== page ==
SHOP-bought mouthwashes can reduce the risk of catching and spreading coronavirus, according York researchers.

Scientists from the York and Scarborough Teaching Hospitals NHS Foundation Trust have been involved in the “groundbreaking” study - which could help with protection against Covid-19.

The study, a collaboration between the trust and Public Health England (PHE), has shown that multiple commercially available mouthwashes reduce the level of ‘SARS-CoV-2’ - the virus that causes Covid-19 - in a laboratory setting.

Healthcare professionals are at an increased risk of infection by the virus, due to working in close proximity to patients’ airways on a regular basis.

The researchers involved in the study, which has been published in the Journal of Virology, said they wanted to establish if using a pre-procedural mouthwash reduces that risk of catching the virus and preventing its spread.

David Seymour, a consultant in oral rehabilitation involved in the study, said: “The mouthwashes, that we found can kill coronavirus in a laboratory, will now be studied in patients.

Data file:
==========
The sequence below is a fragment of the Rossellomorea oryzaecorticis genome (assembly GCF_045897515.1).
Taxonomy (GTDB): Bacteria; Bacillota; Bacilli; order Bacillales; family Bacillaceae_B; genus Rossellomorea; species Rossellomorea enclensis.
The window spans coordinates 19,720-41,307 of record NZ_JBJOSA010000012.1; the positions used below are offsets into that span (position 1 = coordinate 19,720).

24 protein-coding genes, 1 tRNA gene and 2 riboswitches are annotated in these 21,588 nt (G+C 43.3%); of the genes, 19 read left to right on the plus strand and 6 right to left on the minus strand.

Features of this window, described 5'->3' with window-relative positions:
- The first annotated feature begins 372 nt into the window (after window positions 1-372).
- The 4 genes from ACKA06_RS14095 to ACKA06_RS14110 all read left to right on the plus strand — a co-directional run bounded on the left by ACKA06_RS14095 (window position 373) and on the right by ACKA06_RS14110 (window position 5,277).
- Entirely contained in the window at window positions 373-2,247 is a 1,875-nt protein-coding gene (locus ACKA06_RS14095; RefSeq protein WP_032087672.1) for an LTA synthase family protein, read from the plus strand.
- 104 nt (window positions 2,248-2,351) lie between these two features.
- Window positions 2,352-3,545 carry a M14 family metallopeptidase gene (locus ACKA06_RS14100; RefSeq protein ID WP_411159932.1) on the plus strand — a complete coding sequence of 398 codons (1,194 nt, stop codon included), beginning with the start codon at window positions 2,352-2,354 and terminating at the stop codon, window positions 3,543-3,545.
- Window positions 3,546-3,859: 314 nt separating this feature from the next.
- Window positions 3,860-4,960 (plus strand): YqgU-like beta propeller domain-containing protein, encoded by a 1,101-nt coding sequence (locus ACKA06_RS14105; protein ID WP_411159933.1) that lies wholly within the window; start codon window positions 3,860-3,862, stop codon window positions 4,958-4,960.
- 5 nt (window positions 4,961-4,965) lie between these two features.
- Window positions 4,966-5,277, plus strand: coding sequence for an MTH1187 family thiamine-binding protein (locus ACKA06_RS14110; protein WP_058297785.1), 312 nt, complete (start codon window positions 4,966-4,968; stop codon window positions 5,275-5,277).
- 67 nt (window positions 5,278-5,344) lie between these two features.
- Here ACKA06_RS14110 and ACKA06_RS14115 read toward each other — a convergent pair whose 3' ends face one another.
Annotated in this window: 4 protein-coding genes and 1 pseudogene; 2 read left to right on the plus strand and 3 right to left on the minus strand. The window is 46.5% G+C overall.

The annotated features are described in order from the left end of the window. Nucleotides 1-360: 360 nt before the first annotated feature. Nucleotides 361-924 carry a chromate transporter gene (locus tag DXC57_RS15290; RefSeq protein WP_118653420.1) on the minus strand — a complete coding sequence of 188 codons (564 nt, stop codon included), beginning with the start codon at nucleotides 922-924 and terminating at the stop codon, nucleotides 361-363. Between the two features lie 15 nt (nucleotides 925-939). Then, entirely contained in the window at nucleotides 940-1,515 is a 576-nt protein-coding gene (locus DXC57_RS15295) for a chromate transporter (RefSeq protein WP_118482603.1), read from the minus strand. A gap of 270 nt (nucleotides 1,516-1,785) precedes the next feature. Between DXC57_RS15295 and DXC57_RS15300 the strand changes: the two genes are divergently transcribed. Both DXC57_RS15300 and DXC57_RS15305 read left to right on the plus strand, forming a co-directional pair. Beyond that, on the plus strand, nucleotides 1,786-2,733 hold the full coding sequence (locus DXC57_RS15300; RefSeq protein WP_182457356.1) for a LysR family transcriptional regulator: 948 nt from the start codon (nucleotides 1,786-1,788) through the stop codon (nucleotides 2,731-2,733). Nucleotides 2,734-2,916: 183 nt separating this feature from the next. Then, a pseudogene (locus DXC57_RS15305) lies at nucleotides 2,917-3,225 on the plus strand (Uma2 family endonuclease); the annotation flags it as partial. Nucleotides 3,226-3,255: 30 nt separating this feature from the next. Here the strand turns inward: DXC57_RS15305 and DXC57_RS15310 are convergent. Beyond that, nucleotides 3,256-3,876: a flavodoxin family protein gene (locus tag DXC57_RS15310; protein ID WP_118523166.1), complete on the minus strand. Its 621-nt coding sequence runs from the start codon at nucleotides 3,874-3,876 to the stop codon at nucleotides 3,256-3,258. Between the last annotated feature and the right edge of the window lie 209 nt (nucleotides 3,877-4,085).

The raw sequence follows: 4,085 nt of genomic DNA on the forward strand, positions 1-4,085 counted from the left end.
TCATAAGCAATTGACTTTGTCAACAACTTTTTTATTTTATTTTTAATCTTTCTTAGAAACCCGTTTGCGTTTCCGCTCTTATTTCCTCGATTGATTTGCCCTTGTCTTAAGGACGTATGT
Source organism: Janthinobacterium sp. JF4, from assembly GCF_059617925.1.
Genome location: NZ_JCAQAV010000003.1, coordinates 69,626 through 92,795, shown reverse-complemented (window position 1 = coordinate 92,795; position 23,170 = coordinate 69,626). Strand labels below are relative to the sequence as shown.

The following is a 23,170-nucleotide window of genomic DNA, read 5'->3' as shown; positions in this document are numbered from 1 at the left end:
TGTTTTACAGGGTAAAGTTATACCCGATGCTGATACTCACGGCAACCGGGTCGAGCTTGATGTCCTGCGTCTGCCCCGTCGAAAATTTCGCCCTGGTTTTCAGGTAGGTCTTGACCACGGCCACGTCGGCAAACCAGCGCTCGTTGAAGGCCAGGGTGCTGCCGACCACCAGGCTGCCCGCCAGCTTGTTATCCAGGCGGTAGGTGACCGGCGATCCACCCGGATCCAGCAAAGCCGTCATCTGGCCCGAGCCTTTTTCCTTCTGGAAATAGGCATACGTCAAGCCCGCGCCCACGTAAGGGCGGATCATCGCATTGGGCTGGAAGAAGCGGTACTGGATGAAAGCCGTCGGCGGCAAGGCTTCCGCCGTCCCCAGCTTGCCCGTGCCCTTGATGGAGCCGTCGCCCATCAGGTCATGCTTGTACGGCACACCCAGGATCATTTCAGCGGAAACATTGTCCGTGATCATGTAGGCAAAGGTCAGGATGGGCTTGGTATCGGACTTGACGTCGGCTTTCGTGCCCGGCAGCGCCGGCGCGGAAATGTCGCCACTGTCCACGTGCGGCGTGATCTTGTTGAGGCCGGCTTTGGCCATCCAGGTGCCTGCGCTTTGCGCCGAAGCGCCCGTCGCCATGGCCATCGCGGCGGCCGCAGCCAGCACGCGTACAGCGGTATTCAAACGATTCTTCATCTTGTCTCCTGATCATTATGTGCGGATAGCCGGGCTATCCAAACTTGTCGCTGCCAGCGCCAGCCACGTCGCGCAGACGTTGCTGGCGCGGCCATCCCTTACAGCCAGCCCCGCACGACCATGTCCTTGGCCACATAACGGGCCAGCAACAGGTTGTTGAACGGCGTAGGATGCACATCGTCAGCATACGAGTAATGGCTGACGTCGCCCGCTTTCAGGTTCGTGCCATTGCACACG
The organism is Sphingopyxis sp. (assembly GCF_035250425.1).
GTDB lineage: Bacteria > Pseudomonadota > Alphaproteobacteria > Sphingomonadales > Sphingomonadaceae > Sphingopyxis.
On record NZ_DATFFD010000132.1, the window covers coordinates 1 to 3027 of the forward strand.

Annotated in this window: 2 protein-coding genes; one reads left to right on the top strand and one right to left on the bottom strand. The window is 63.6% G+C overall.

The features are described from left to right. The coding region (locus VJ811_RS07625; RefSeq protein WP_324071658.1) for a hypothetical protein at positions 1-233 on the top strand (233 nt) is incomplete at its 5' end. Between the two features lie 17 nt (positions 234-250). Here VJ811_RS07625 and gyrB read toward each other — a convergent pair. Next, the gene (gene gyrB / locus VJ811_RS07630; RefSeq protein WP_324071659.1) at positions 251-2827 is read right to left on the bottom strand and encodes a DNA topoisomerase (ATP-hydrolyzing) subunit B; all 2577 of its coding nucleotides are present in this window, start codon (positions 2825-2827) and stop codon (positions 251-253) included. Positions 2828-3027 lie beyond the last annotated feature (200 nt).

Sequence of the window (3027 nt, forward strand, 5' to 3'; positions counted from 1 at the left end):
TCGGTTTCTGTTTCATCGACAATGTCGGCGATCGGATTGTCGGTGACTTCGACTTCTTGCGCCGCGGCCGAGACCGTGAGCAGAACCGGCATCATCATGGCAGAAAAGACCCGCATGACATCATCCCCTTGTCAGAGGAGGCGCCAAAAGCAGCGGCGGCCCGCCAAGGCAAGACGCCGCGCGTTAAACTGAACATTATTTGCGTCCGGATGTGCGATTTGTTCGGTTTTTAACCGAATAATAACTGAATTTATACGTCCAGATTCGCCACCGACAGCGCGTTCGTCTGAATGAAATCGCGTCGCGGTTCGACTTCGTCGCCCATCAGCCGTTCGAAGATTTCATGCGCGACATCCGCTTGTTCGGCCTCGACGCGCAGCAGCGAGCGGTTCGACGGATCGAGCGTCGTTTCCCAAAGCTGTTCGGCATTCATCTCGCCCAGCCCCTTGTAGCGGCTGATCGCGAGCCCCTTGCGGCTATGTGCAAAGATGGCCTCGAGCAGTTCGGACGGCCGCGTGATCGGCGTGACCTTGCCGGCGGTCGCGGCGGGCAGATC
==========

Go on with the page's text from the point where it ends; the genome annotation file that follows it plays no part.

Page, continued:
“This will tell us how well the mouthwashes perform in the real world and also how long the effects last.

“This simple procedure could be a useful mitigation against coronavirus for the dental sector and potentially other close contact sectors.”

The team, including Mr Seymour and Peter Nixon from the hospital trust, along with Dr Marian Killip of Public Health England, has shown multiple over the counter mouthwashes can reduce levels of SARS-CoV-2 in a laboratory setting.

The best performing mouthwashes will now be taken forward and used in a randomised controlled clinical trial - to see how effective the mouthwashes are in patients and how long their effect lasts.

Dr Killip said: “The findings that certain mouthwashes can kill the coronavirus has potentially positive implications for infection prevention and control, particularly in the dental profession. If confirmed by evidence from real world trials, this simple solution could make it far easier for dentists and hygienists to keep seeing patients safely during the pandemic.”